Teaching children how to play a sport is an effective tool that can not only teach the fundamentals of the game, but can also instill discipline, work ethic, and several other skills that can be used in everyday life.
While playing basketball is a fun activity for kids of any age, there are many who play in an organized league where competition is at the forefront. We've pulled a wealth of tips and strategies for coaches coaching in youth basketball tournaments.
The Dos & Don'ts
A lot of this may appear to be common sense, but is worth stating. The sole focus of these dos and don'ts is that the coach is the one who is a role model and should always act in a positive light. Below are some general tournament dos and don'ts.
- Set game time requirements, standards, and/or expectations
- Keep the players motivated by encouraging them
- The coach has the biggest influence on how players will act during the games - stay positive and always be respectful!
- Focus on the negatives of a game or practice
- Set a wrong example by yelling at the referees calling the game (this encourages the players to follow suit)
- Allow players to simply go through the motions. Instead, you should bench them if they aren't giving 100%.
Focus on What is Most Important
Rather you are coaching youth basketball tournaments or not, it is necessary to recognize and establish what is most important about this particular type of coaching: the kids. While it is always nice to win, the main objective should be placed on the fact that the kids are having fun while exercising. Additionally, kids should get a sense of success through building confidence and skills. These two aspects of coaching should be done using a pressure-free approach.
Tips & Tricks for Coaching Youth Basketball Tournaments
When coaching in tournaments, it is important to have access to a variety of tips and strategies. Read through these tips and apply them at your next tournament.
The first piece of strategic advice is to give your team depth on the bench. By swapping out players more often, you will prevent your best athletes from getting injured or too tired as they move from game to game. This will also give you a wide variety of substitution combinations.
Speaking of getting too tired, it's a good idea to incorporate some conditioning in the practices leading up to a tournament. Even light conditioning can help your players get used to playing when they're not fresh by making them stronger.
Before the tournament, you will want to establish a strict and structured practice and game day routine. This will keep everyone organized throughout the tournament.
Motivating younger athletes is a lot different than motivating an adult athlete. Instead of using the common methods of motivating players, speeches will need to be shortened to around 2 minutes or so.
Try sandwiching your critiques between complements. For example, you can say to your player, "Great job out there on the court! Next time try passing a bit sooner. Keep hustling out there and you guys will make some more great shots." This is a positive way to coach younger kids who might get discouraged when they aren't doing well.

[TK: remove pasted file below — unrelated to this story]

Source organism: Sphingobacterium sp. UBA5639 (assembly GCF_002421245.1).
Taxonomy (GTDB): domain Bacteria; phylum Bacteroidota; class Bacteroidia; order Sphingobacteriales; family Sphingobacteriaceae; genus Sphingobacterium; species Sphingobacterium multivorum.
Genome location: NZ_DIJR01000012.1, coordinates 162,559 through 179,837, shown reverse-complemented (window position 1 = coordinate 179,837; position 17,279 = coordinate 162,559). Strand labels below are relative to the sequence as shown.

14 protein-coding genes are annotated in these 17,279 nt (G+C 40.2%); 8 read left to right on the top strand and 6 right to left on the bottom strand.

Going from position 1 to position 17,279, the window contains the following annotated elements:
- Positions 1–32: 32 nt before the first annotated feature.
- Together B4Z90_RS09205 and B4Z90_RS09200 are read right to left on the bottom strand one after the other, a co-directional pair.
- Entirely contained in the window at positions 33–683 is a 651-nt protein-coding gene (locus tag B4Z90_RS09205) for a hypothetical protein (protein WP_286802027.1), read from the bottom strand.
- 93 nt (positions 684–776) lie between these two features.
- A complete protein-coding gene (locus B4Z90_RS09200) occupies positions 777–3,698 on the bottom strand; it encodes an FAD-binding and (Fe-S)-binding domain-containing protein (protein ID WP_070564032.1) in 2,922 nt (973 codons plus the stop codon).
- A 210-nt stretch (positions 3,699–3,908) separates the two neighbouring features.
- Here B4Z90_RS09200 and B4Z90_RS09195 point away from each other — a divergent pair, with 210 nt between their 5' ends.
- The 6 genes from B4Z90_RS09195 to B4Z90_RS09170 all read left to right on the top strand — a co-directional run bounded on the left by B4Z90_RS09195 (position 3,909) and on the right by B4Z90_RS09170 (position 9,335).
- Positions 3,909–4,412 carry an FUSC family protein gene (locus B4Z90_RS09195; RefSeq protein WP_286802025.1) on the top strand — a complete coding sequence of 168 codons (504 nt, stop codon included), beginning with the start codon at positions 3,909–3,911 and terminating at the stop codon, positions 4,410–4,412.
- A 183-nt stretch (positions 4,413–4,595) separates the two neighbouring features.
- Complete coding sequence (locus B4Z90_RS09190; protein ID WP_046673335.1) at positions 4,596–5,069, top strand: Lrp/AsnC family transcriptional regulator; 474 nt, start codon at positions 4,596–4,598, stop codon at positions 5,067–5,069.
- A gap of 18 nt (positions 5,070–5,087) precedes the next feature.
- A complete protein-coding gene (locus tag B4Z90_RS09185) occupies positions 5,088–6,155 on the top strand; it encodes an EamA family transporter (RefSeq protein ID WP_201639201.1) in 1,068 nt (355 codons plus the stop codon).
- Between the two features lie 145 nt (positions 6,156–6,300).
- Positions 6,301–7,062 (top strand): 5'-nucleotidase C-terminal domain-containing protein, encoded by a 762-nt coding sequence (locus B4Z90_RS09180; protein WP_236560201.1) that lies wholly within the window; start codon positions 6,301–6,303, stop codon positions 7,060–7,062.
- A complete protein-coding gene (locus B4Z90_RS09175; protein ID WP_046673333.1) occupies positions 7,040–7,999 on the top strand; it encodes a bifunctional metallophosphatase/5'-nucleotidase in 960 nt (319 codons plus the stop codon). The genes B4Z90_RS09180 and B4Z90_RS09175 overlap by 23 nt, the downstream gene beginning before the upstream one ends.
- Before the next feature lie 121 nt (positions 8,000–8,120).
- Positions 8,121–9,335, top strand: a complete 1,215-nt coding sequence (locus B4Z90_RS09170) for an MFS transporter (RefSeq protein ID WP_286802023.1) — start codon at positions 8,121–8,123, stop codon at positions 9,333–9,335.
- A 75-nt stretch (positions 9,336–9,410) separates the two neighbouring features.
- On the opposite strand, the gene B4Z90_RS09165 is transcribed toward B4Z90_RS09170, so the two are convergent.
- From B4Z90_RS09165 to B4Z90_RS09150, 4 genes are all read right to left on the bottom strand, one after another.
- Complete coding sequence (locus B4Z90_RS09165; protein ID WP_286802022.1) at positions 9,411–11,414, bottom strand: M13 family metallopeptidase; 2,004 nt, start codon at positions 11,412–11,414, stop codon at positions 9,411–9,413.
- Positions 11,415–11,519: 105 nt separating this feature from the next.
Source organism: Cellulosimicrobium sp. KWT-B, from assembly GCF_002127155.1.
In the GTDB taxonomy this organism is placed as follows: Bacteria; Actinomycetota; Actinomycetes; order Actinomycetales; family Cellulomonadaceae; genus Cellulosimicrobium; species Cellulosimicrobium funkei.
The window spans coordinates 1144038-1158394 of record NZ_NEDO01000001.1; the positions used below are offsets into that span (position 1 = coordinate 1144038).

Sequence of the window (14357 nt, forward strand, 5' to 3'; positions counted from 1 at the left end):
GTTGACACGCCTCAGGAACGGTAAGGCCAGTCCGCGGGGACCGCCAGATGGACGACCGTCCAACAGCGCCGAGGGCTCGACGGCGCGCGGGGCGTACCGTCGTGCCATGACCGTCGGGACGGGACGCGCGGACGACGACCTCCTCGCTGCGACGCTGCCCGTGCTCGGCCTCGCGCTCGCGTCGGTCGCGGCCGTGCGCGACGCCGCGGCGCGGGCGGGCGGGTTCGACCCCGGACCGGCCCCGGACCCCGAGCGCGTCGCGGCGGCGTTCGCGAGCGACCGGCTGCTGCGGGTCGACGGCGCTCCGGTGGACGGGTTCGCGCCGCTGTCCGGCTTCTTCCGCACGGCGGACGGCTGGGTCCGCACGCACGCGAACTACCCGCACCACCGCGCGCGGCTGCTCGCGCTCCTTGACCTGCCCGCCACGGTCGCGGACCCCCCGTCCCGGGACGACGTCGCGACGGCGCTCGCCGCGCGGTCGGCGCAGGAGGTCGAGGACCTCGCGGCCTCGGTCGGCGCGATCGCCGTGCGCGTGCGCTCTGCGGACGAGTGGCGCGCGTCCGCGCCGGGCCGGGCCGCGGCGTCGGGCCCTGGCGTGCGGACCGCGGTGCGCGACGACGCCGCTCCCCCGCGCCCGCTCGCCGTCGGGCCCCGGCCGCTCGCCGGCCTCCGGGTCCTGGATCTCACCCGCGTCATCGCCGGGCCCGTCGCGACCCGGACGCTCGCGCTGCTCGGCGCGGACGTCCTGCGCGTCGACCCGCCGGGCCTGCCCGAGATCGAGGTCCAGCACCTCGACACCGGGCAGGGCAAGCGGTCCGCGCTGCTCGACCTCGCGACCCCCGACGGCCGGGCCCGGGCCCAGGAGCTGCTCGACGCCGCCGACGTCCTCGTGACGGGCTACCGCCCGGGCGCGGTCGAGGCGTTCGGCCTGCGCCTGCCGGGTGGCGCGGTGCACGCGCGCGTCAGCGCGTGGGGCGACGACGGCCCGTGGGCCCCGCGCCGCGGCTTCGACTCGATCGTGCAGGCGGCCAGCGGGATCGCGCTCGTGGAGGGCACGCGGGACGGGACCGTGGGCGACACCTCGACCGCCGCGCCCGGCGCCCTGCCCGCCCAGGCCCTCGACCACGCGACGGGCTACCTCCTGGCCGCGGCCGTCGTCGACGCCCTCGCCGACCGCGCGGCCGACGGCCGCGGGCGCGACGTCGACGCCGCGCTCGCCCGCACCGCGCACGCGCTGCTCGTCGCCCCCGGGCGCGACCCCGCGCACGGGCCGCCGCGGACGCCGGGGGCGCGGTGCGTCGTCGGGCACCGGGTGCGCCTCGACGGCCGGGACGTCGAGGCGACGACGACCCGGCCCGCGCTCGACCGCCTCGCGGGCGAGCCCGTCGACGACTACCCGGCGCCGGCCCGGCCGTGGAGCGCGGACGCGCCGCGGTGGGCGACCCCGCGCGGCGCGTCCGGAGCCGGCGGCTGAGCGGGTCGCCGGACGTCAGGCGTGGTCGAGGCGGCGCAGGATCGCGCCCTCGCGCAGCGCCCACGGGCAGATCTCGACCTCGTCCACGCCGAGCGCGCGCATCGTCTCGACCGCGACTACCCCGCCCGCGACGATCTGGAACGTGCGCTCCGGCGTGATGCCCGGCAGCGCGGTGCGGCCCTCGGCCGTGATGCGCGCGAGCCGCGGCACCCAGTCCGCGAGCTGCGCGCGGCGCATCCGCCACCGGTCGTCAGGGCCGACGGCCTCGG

These methods can be used to encourage players. And of course don't forget about awarding a high-five or fist pound for those who are really "on point."
As previously mentioned, kids should be enjoying themselves at practice and games. Basketball, (even when competitive) should be all about fun. As a result, a fun way to keep kids interested during basketball practice to prepare for tournaments is to incorporate some fun drills in between regular drills.
There are lots of great basketball games you can play at practice that focus on specific skills. Check out this list of basketball games for kids that you can test out.
No matter what type of drills that are practiced when getting ready for youth basketball tournaments, coaches tend to stick to the fundamentals of the game. This is a great idea. These fundamentals are the mere basics of the game and include things such as shooting skills, lay-ups, dribbling, ball handling, and things of that nature. Here are some great basic drills to help your players get the fundamentals down.
By going back to the fundamentals of the game, even if the players already know them, the team will be better both offensively and defensively.
When an athlete prepares to battle it out in any sport, they have to be in the right frame of mind in order to perform at their best. The following contains a few tips to pass on to your players about getting ready to focus on the game:
- First and foremost, have fun. It cannot be said enough.
- Secondly, concentrate on the moment. You don't want to be distracted by thoughts about last practice or what you are going to do that night.
- Additionally, you want your players to focus on what they are supposed to do individually to help the team succeed.
- Finally, don't focus on things that cannot be controlled - they are irrelevant in game situations.
In conclusion, coaching kids is an incredibly rewarding experience, and you can help your team shine at tournaments. Use these basketball tournament tips to keep you and your team positive, motivated, and inspired! Good luck!